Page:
Copyright  (c) Ashley Moni, 2015 

License  BSD3 
Maintainer  Ashley Moni <ashley.moni1@gmail.com> 
Stability  Stable 
Safe Haskell  Safe 
Language  Haskell2010 
Extensions 

The purpose of this module is to provide discrete region quadtrees that can be used as simple functional alternatives to 2D arrays, with lens support.
test = set (atLocation
(0,0)) 'd' $ set (atLocation
(5,5)) 'c' $ set (atLocation
(3,2)) 'b' $ set (atLocation
(2,4)) 'a' $makeTree
(6,6) '.'
>>>
printTree id test
d..... ...... ...b.. ...... ..a... .....c
 data QuadTree a
 makeTree :: (Int, Int) > a > QuadTree a
 type Location = (Int, Int)
 atLocation :: forall a. Eq a => Location > Lens' (QuadTree a) a
 getLocation :: Eq a => Location > QuadTree a > a
 setLocation :: Eq a => Location > a > QuadTree a > QuadTree a
 mapLocation :: Eq a => Location > (a > a) > QuadTree a > QuadTree a
 fuseTree :: Eq a => QuadTree a > QuadTree a
 tmap :: Eq b => (a > b) > QuadTree a > QuadTree b
 filterTree :: (a > Bool) > QuadTree a > [a]
 sortTreeBy :: (a > a > Ordering) > QuadTree a > [a]
 type Region = (Int, Int, Int, Int)
 type Tile a = (a, Region)
 tile :: QuadTree a > [Tile a]
 expand :: [Tile a] > [a]
 foldTiles :: forall a b. (Tile a > b > b) > b > QuadTree a > b
 filterTiles :: (a > Bool) > [Tile a] > [Tile a]
 sortTilesBy :: (a > a > Ordering) > [Tile a] > [Tile a]
 showTree :: Eq a => (a > Char) > QuadTree a > String
 printTree :: Eq a => (a > Char) > QuadTree a > IO ()
 outOfBounds :: Location > QuadTree a > Bool
 treeDimensions :: QuadTree a > (Int, Int)
 regionArea :: Region > Int
 inRegion :: Location > Region > Bool
Data Type & Constructor
The eponymous data type.
QuadTree
is itself a wrapper around an internal tree structure
along with spatial metadata about the boundaries and depth of the
2D area it maps to.
Functor QuadTree Source 

Foldable QuadTree Source 

Eq a => Eq (QuadTree a) Source  
Read a => Read (QuadTree a) Source  
Show a => Show (QuadTree a) Source 
Constructor that generates a QuadTree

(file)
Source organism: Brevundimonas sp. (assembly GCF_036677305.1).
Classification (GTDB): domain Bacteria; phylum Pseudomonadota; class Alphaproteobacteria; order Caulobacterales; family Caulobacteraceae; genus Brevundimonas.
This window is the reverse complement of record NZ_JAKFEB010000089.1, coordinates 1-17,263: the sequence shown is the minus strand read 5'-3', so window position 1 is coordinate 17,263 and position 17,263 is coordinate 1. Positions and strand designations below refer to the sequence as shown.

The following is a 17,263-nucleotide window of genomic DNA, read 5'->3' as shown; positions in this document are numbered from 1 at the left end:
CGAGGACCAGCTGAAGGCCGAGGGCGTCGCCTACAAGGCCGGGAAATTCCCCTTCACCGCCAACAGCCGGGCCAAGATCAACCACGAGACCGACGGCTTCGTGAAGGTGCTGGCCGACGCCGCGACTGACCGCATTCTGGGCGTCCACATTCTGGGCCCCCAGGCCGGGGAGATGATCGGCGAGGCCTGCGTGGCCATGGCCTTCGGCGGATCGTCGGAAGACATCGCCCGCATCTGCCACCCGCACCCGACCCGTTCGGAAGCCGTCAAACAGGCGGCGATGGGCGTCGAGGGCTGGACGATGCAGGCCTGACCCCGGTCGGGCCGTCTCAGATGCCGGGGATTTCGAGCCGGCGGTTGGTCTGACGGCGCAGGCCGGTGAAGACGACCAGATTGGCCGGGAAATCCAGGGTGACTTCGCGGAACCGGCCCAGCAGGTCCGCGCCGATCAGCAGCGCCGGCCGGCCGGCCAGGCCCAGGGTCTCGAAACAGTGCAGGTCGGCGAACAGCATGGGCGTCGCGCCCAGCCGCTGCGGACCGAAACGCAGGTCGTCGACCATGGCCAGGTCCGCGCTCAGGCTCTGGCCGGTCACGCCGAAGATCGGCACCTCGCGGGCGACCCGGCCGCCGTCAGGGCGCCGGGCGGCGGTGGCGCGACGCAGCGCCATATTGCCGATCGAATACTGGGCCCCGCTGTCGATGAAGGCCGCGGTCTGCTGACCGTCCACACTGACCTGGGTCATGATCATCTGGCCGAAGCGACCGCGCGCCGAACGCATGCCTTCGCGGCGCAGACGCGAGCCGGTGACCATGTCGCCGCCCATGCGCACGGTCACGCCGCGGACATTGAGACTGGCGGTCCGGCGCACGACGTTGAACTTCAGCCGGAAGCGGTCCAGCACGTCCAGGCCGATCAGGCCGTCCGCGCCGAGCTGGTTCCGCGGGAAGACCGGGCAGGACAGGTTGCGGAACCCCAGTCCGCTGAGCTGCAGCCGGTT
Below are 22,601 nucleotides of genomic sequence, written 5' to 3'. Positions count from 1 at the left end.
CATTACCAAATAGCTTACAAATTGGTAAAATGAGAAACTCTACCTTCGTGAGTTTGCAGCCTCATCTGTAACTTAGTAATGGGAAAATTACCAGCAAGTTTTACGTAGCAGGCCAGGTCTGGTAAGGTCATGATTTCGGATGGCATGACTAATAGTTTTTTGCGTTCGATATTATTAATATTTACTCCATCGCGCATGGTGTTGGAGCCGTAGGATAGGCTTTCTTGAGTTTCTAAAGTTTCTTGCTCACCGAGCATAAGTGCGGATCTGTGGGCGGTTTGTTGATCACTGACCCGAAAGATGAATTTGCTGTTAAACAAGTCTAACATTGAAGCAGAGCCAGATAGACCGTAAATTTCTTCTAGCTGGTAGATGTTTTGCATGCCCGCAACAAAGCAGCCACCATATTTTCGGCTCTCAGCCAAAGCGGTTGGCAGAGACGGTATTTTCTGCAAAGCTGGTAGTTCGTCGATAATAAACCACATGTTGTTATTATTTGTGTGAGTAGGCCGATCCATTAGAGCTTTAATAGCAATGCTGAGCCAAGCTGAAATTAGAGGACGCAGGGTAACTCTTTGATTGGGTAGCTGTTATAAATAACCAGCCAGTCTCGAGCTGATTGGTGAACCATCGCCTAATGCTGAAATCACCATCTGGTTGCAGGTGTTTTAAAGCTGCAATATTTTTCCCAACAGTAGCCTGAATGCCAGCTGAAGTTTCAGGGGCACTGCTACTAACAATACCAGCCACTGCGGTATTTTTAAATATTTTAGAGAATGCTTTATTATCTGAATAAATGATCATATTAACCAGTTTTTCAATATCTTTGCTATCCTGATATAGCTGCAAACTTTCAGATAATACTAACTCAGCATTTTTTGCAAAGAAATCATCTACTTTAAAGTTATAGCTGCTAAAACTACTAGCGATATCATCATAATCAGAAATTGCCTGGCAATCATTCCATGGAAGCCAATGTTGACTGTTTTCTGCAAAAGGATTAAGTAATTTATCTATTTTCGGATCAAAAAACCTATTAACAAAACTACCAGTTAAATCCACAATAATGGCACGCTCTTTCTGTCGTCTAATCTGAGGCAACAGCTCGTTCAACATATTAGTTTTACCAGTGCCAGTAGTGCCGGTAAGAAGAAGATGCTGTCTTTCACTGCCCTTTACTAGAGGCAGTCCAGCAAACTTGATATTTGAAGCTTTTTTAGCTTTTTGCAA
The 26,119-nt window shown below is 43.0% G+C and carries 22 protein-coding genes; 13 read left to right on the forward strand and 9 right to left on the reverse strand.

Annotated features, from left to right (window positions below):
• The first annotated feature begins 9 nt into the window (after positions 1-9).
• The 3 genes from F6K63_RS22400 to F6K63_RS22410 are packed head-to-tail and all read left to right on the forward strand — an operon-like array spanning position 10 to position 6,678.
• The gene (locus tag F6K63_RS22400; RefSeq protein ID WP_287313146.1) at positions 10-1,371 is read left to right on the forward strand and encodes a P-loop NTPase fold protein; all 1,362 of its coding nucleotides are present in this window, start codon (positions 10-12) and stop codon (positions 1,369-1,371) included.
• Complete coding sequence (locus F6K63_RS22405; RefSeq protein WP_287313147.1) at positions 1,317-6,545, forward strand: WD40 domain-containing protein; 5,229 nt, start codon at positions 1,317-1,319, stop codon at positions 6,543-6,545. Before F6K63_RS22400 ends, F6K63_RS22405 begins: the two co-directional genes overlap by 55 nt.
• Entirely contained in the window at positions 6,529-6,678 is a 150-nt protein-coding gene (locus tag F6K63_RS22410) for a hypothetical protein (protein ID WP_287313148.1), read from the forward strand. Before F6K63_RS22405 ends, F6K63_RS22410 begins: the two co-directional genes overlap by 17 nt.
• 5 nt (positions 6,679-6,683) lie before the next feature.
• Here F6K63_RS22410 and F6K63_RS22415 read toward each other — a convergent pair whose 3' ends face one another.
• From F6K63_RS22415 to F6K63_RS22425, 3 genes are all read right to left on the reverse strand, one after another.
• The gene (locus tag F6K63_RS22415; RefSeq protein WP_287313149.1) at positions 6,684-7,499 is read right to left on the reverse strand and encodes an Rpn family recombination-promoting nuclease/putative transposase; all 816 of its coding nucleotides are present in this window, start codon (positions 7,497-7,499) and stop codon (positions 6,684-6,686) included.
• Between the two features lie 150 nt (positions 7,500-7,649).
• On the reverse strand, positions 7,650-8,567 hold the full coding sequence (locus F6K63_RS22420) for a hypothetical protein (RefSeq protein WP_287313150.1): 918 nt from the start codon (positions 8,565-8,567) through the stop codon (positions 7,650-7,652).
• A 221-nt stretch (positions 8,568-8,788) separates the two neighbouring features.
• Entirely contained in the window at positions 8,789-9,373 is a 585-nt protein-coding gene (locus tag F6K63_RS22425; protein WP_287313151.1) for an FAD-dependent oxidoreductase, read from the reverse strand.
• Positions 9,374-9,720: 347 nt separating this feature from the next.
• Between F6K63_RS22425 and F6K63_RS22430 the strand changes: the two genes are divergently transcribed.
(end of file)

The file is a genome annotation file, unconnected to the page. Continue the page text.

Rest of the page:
of the given dimensions,
with all cells filled with a default value.
Index access
This provides an arraystyle interface to the QuadTree
, albeit
with an O(log n) lookup and insertion speed. This is both faster
and slower than an actual array (O(1) lookup and O(n) insertion
respectively).
The user can imagine a two dimensional grid that can be modified or queried via coordinate pair indices.
atLocation :: forall a. Eq a => Location > Lens' (QuadTree a) a Source
Lens for accessing and manipulating data at a specific location.
getLocation :: Eq a => Location > QuadTree a > a Source
Getter for the value at a given location for a QuadTree
.
Functor
fuseTree :: Eq a => QuadTree a > QuadTree a Source
Cleanup function for use after any fmap
.
When elements of a QuadTree
are modified by setLocation
(or
the atLocation
lens), it automatically compresses identical
adjacent nodes into larger ones. This keeps the QuadTree
from
bloating over constant use.
fmap
does not do this. If you wish to treat the
QuadTree
as a Functor
, you should compose this
function after to collapse it down to its minimum size.
Example:
This particular example is reified in the function below.fuseTree
$ fmap
fn tree
Foldable
QuadTree
s can be folded just like lists. If you simply replace
the Prelude fold functions with Data.Foldable ones...
import Data.Foldable import Prelude hiding (foldr, foldl, any, sum, find...)
... Then you can directly call them on QuadTree
s without
qualification. No list functionality will be lost since the
Data.Foldable functions also work exactly like the Prelude
folds for list processing.
In addition you also get some extras like toList
.
sortTreeBy :: (a > a > Ordering) > QuadTree a > [a] Source
Tiles
Directly folding a QuadTree
will expand it into a sequence of
elements that are then folded over. For some types of operations
this can be incredibly inefficient; it may be faster to simply
manipulate a sequence of leaves and then later decompose the
results into a list of elements.
For these operations, we can use Tile
s. Tile
s are simply
blocks of elements, represented by a tuple of the leaf data and
some information on the spatial location and dimensions of the
block.
type Region = (Int, Int, Int, Int) Source
Rectangular area, represented by a tuple of four Ints.
They correspond to (X floor, Y floor, X ceiling, Y ceiling).
The coordinates are inclusive of all the rows and columns in all four Ints.
regionArea (x, y, x, y) == 1
Tile functions
The bread and butter method of manipulating Tile
s is to first
decompose a QuadTree
with tile
, process the intermediate
representation, and then decompose it into a final list of elements
with expand
.
expand
. fn .tile
$ tree
sortTilesBy :: (a > a > Ordering) > [Tile a] > [Tile a] Source
Printers
:: Eq a  
=> (a > Char)  Function to generate characters for each

> QuadTree a  
> IO () 
As showTree
above, but also prints it.
Miscellaneous helpers
outOfBounds :: Location > QuadTree a > Bool Source
Dimensions of a QuadTree
, as an Int pair.
regionArea :: Region > Int Source